By Brad Marshland
Dr. Paul Kalanithi read the CT scan. He could clearly see tumors matting the lungs and deforming the spine. As a resident in neurosurgery in his final year of training at Stanford, he’d seen plenty of such scans before. But this time, the scan was his own.
He was 36 years old, just at the beginning of an exceptionally promising career, when he was diagnosed with stage IV lung cancer. And yet, in a way, Paul had been preparing for this confrontation with mortality his whole life. As he wrote in his memoir When Breath Becomes Air, even as a college student, he was “driven less by achievement than by trying to understand, in earnest: What makes human life meaningful?” After earning a master’s degree in English from Stanford and a master’s in philosophy from the University of Cambridge, he entered Yale Medical School. He ultimately chose to specialize in neurosurgery because it “seemed to present the most challenging and the most direct confrontation with meaning, identity, and death.”
Then, in May 2013, Paul received the diagnosis that made that confrontation even more direct. The doctor became the patient, an unsettling experience that he bore with a mix of optimism and reflection. He wrote: “Shouldn’t terminal illness, then, be the perfect gift to that young man who had wanted to understand death?”
In an exclusive interview with Yahoo Global News Anchor Katie Couric, Paul’s wife, Lucy Kalanithi (also a Stanford physician), said that, as doctors, “We had seen that bad things can happen. … In a way, we skipped the stage of asking ‘Why me?’ and we sort of had more of this feeling of ‘Oh my gosh, it’s our turn now.’”
Paul never smoked, so when Paul first began showing symptoms — weight loss, fatigue, severe back pain — it was easy to write them off as symptoms of being chief resident in neurosurgery, working 90-hour weeks, operating on patients’ brains for 14 hours a day. (According to the American Cancer Society, about 20% of people who have lung cancer never smoked.)
Once diagnosed, time became even more of an issue for Paul. In his first visit with his oncologist, he wanted to see the Kaplan-Meier curves — the charts that show lifespan probabilities — for his particular variety of cancer. But his doctor put him off. Even for a trained physician like Paul, it’s difficult to grapple with statistics, and impossible to know where any individual falls on the curve. Whether it’s weeks or months or years, the important thing, his oncologist insisted, is first to figure out one’s values. Still, Paul wrote in When Breath Becomes Air that if he could have some sense of how much time he had left, it would be easier to set his priorities. “If I have two years, I’d write. If I have 10 years, I’d go back to surgery and science.” Living his values, he went back to practicing neurosurgery for a time — and he wrote a book. As it turned out, he had 22 months.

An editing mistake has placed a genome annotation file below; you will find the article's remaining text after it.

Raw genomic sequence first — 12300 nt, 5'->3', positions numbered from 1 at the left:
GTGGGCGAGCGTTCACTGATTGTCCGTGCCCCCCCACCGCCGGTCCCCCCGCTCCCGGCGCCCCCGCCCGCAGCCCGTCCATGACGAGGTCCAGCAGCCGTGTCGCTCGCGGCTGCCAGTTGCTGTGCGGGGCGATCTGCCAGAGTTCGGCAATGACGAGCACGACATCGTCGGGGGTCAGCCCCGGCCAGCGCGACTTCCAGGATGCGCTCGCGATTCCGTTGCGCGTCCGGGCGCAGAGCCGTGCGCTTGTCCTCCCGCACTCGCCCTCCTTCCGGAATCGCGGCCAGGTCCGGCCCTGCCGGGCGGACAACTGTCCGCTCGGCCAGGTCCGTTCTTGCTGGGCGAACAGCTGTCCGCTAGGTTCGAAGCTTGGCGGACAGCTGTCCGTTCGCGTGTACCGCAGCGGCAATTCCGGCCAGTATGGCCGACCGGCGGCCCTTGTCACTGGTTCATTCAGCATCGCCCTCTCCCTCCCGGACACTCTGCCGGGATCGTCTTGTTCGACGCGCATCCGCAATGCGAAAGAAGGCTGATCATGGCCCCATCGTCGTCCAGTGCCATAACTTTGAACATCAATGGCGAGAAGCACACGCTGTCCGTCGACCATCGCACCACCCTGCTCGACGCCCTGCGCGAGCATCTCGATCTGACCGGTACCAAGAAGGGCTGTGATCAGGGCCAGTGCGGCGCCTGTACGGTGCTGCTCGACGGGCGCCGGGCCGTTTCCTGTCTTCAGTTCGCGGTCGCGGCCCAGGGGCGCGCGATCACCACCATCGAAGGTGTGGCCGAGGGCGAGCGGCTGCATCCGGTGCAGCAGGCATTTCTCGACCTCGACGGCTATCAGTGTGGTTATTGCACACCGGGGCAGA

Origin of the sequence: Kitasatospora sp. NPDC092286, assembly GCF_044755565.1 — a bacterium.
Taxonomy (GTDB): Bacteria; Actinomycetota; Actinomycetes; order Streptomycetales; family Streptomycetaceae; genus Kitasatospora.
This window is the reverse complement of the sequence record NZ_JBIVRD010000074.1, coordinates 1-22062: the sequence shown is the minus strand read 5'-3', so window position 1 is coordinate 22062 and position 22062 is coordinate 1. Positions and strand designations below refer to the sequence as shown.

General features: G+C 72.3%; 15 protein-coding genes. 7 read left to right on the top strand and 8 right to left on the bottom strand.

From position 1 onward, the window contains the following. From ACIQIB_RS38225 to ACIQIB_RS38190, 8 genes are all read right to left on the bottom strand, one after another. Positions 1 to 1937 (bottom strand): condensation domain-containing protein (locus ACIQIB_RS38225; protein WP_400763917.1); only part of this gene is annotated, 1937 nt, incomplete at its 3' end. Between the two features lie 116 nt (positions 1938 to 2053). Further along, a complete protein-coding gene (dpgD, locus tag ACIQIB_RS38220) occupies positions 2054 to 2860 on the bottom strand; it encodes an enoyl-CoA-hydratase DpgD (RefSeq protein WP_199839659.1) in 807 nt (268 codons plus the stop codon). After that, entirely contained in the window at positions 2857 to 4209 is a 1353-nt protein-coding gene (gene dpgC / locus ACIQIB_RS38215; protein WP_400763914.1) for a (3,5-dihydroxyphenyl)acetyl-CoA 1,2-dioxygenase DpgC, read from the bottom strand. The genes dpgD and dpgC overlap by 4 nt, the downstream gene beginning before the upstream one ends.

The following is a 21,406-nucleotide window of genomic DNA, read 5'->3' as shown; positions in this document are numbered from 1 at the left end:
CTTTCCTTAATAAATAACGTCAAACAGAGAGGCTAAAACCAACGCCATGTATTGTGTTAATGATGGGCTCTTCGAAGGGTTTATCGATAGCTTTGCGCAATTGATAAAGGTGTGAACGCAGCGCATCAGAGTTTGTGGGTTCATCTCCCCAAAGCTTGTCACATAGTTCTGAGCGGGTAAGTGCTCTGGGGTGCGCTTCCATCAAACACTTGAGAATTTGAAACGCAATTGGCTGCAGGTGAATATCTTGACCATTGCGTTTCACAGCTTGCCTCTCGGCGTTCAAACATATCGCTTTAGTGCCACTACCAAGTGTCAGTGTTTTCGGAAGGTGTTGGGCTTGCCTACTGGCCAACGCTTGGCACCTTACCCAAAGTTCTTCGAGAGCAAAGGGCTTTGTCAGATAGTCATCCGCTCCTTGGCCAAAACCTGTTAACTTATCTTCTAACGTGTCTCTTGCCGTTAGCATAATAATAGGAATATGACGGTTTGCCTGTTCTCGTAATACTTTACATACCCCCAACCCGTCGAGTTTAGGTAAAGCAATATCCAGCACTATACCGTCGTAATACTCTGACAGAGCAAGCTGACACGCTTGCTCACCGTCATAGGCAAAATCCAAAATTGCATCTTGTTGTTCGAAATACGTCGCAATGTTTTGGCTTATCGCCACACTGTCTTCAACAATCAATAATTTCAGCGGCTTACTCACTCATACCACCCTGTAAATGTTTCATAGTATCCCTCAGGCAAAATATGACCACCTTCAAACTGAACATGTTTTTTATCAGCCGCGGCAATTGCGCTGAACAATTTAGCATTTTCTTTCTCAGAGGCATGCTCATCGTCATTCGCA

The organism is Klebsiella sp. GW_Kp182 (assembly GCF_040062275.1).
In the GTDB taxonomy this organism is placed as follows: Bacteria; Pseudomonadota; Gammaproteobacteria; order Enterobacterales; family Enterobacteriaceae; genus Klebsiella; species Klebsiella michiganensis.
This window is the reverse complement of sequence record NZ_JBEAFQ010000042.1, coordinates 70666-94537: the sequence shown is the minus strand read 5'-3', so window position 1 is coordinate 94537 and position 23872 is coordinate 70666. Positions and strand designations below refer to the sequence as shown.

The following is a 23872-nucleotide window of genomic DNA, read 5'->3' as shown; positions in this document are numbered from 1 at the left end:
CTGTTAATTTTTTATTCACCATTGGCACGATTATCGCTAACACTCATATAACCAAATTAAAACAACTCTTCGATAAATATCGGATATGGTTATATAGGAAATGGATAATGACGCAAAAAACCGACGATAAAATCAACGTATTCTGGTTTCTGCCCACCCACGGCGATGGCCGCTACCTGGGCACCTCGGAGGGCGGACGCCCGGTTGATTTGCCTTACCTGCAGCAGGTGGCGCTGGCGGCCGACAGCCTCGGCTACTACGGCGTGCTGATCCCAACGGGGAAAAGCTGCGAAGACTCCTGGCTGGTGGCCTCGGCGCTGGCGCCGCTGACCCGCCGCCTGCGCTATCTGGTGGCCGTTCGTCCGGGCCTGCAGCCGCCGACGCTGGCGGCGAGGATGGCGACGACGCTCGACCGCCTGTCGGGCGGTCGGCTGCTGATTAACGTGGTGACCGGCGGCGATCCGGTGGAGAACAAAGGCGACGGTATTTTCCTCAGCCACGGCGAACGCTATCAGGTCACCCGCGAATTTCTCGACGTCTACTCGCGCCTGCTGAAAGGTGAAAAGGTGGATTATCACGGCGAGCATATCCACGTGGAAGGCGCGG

He and Lucy also decided to expand their family by having a child. “If human relationship formed the bedrock of meaning,” he wrote, “it seemed that rearing children added another dimension to that meaning.” At first, Lucy was not so certain: “I was worried — I asked him, ‘Don’t you think that having a child to say goodbye to will make your death more painful?’ And his answer really astounded me. He said, ‘Well, wouldn’t it be great if it did?’ And what he meant by that was if a child brings us such a degree of meaning that it becomes even more painful to leave, that’s amazing. … Life isn’t about avoiding suffering, it’s also about creating meaning.”
When Breath Becomes Air is in many ways a love letter from Paul to his infant daughter Cady: “When you come to one of the many moments in life where you must give an account of yourself, provide a ledger of what you have been, and done, and meant to the world, do not, I pray, discount that you filled a dying man’s days with a sated joy. …”
(Photo: Suszi Lurie McFadden)
And as Lucy says: “I knew that Cady and Paul wouldn’t overlap forever. I had been together with Paul. We were all together for a period of time, and now it’s me and Cady moving forward… You know, we’re sort of all guaranteed suffering. And it’s up to us to strive to make meaning — to strive to be good, to do the right thing, to be better — and to live according to our values.”
At one point in When Breath Becomes Air, Paul writes that if he had been more religious in his youth, he might have become a pastor instead of a doctor or a writer. With this book, Paul Kalanithi reveals himself as all three.